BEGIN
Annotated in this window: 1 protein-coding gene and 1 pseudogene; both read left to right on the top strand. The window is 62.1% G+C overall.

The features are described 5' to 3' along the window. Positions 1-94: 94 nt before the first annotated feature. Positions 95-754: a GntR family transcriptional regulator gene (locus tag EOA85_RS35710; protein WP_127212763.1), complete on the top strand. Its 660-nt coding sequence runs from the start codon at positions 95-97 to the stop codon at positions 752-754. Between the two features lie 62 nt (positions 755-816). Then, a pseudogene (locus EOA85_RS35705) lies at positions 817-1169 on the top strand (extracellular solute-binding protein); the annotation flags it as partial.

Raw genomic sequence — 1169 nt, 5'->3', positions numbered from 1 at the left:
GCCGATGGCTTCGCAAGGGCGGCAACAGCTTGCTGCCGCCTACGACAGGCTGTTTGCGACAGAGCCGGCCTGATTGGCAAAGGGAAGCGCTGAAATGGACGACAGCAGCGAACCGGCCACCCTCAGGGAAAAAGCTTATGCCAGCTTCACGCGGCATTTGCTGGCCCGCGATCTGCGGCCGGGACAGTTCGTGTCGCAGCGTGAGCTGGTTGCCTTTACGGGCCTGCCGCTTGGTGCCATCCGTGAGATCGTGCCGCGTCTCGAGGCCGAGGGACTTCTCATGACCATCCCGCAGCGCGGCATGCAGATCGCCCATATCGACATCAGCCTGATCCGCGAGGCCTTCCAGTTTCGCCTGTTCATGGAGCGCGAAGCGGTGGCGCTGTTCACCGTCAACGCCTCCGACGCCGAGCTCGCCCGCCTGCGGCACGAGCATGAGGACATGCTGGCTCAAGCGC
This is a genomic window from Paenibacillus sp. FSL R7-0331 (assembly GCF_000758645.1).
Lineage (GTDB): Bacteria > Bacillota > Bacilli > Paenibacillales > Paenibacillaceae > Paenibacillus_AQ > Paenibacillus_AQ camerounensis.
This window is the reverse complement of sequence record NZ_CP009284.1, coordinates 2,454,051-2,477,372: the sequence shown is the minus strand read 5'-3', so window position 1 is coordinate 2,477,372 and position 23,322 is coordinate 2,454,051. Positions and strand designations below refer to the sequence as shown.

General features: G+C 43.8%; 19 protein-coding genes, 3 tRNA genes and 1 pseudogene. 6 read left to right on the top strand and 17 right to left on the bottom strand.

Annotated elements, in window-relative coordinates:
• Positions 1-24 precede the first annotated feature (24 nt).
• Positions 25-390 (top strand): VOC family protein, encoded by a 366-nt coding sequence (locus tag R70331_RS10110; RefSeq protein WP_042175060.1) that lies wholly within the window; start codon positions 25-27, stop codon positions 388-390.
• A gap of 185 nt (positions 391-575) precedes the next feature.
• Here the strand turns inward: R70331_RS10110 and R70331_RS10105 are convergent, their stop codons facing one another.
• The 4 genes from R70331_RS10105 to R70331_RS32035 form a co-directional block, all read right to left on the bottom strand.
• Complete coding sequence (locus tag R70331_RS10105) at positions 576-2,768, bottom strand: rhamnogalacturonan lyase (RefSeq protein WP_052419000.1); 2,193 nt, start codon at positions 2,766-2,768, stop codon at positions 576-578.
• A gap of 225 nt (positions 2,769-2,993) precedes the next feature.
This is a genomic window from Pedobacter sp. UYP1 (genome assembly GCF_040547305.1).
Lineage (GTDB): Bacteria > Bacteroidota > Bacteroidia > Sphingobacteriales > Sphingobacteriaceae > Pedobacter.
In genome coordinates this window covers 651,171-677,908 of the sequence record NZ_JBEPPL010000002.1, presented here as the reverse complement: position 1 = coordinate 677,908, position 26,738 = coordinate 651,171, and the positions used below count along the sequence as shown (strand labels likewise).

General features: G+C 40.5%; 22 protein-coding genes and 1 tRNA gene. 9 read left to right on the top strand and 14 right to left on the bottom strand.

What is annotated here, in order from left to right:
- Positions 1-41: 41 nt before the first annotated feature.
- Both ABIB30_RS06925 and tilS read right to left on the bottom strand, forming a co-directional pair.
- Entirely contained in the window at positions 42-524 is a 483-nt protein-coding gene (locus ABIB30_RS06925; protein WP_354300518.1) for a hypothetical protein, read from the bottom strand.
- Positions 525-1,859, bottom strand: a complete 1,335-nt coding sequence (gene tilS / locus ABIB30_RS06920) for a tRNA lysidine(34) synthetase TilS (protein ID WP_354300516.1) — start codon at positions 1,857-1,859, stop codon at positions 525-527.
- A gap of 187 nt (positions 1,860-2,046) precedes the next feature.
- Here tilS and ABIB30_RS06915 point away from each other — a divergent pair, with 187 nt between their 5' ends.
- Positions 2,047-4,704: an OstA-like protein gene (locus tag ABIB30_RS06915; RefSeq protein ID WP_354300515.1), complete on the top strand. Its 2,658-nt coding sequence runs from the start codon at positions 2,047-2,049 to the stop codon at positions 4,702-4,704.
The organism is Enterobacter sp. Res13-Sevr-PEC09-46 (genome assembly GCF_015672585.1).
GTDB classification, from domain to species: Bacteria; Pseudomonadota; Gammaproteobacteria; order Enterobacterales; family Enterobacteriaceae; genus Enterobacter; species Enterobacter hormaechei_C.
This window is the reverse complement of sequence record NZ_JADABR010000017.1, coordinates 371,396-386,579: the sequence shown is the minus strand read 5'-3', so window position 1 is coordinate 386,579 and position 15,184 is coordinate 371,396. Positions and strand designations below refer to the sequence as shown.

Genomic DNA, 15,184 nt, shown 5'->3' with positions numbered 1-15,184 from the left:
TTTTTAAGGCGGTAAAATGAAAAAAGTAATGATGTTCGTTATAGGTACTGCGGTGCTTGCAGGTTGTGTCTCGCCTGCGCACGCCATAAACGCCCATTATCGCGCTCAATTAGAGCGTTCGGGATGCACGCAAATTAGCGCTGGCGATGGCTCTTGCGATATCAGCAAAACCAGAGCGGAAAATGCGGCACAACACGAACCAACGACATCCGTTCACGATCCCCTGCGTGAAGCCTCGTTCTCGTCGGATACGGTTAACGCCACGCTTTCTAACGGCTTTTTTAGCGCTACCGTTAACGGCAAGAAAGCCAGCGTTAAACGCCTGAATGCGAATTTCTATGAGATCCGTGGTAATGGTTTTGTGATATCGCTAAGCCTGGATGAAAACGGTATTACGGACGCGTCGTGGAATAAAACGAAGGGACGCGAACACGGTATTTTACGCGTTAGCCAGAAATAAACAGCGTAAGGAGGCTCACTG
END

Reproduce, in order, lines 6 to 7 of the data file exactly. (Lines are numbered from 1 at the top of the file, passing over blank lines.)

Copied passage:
Lineage (GTDB): Bacteria > Bacillota > Bacilli > Paenibacillales > Paenibacillaceae > Paenibacillus_AQ > Paenibacillus_AQ camerounensis.
This window is the reverse complement of sequence record NZ_CP009284.1, coordinates 2,454,051-2,477,372: the sequence shown is the minus strand read 5'-3', so window position 1 is coordinate 2,477,372 and position 23,322 is coordinate 2,454,051. Positions and strand designations below refer to the sequence as shown.